The Methuselah Trail and the Discovery Trail make up the two most accessible and popular hiking trails of the Ancient Bristlecone Pine Forest. The Methuselah Trail begins near the Schulman Grove Visitor Center and travels in a 4.5-mile loop around rocky ridges, dense groves of bristlecones and mountain mahogany and through the Methuselah Grove. This grove contains the oldest known tree in the world along with another tree thought to be older but which has not been officially aged.
Trail guide booklets, available for $1 inside the visitor center or at the trailhead, correspond with numbered posts along the trail to offer information on how factors such as erosion, weather and climactic events, and other species affect the life cycles of the trees.
Many trees along this trail are between 3,000 and 4,000 years in age, with some now estimated to be over 5,000 years old. The oldest known tree, the Methuselah Tree, is no longer marked in order to prevent vandalism to the tree; it is located near the trail, however, and it will be seen by hikers who make it to the Methuselah Grove.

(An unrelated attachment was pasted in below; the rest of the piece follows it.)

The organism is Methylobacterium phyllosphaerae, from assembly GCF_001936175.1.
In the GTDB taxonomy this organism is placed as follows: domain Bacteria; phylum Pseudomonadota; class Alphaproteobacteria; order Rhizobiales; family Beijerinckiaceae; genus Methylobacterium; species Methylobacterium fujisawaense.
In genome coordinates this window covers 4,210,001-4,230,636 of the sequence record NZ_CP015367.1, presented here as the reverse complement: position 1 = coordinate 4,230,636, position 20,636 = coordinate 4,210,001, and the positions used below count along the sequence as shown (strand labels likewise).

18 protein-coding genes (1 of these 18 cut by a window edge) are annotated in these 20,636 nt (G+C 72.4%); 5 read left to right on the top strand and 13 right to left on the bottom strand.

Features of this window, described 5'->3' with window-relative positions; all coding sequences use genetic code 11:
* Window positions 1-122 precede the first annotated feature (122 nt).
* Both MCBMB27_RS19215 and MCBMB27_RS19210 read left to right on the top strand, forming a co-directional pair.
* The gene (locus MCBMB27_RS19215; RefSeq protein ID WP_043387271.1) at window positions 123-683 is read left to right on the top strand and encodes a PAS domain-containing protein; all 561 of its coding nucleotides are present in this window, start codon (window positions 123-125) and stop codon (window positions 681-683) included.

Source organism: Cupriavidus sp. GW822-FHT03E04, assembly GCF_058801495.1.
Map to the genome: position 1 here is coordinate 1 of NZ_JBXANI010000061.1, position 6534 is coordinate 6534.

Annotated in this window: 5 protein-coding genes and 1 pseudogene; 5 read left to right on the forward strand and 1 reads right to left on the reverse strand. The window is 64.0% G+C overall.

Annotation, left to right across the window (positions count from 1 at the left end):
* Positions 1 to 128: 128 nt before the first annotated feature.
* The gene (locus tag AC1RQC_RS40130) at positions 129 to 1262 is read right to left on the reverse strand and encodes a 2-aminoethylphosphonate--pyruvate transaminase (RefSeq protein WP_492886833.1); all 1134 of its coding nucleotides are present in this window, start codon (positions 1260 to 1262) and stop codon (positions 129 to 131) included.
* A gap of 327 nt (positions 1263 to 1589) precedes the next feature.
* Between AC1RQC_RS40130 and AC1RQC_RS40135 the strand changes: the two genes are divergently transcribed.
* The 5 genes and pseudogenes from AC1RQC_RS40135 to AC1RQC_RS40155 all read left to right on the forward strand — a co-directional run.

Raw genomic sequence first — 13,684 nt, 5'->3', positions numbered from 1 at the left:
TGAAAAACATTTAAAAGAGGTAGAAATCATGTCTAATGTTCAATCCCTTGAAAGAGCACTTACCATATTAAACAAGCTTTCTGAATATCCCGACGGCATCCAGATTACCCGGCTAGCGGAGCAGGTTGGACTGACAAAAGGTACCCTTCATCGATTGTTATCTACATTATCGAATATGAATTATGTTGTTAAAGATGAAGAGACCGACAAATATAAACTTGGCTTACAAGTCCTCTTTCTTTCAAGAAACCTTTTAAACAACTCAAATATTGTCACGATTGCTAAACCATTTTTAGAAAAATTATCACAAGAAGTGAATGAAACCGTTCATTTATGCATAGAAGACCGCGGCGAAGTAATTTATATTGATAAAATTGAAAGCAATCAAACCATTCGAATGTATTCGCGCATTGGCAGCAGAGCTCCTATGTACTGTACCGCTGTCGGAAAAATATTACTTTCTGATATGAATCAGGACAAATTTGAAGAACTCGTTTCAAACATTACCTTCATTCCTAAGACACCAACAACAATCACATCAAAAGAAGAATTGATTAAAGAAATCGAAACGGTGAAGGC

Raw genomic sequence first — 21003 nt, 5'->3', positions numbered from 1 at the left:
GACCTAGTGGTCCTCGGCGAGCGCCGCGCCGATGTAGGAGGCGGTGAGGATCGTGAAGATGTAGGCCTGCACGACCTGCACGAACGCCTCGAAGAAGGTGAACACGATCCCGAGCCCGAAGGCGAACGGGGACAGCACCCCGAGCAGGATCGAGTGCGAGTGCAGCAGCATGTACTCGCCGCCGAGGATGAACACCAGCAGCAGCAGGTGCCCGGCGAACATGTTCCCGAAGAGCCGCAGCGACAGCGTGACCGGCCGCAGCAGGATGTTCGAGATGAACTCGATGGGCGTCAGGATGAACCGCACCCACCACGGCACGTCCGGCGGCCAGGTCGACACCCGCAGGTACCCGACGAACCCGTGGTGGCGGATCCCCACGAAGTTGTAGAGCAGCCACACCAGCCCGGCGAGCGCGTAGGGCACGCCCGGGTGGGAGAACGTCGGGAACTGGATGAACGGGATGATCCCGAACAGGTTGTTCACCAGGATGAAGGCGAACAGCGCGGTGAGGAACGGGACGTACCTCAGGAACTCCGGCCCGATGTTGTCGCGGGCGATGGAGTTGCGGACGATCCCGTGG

The trail begins and ends at the visitor center, and it intersects with the Cabin Trail, which can also be taken back to the visitor center. After a brief climb, the trail drops in elevation before climbing back to the trailhead, a total of about 500 feet in elevation difference.
Due to its length, this trail sees fewer hikers than the Discovery Trail. Though walking among trees this old in the stillness of the 10,000-foot elevation means that you should assume that trail is one that you take in slowly rather than briskly.
Vault toilets, picnic benches and trash are available at the visitor center along with bottled water for sale during open hours. There is no water available otherwise.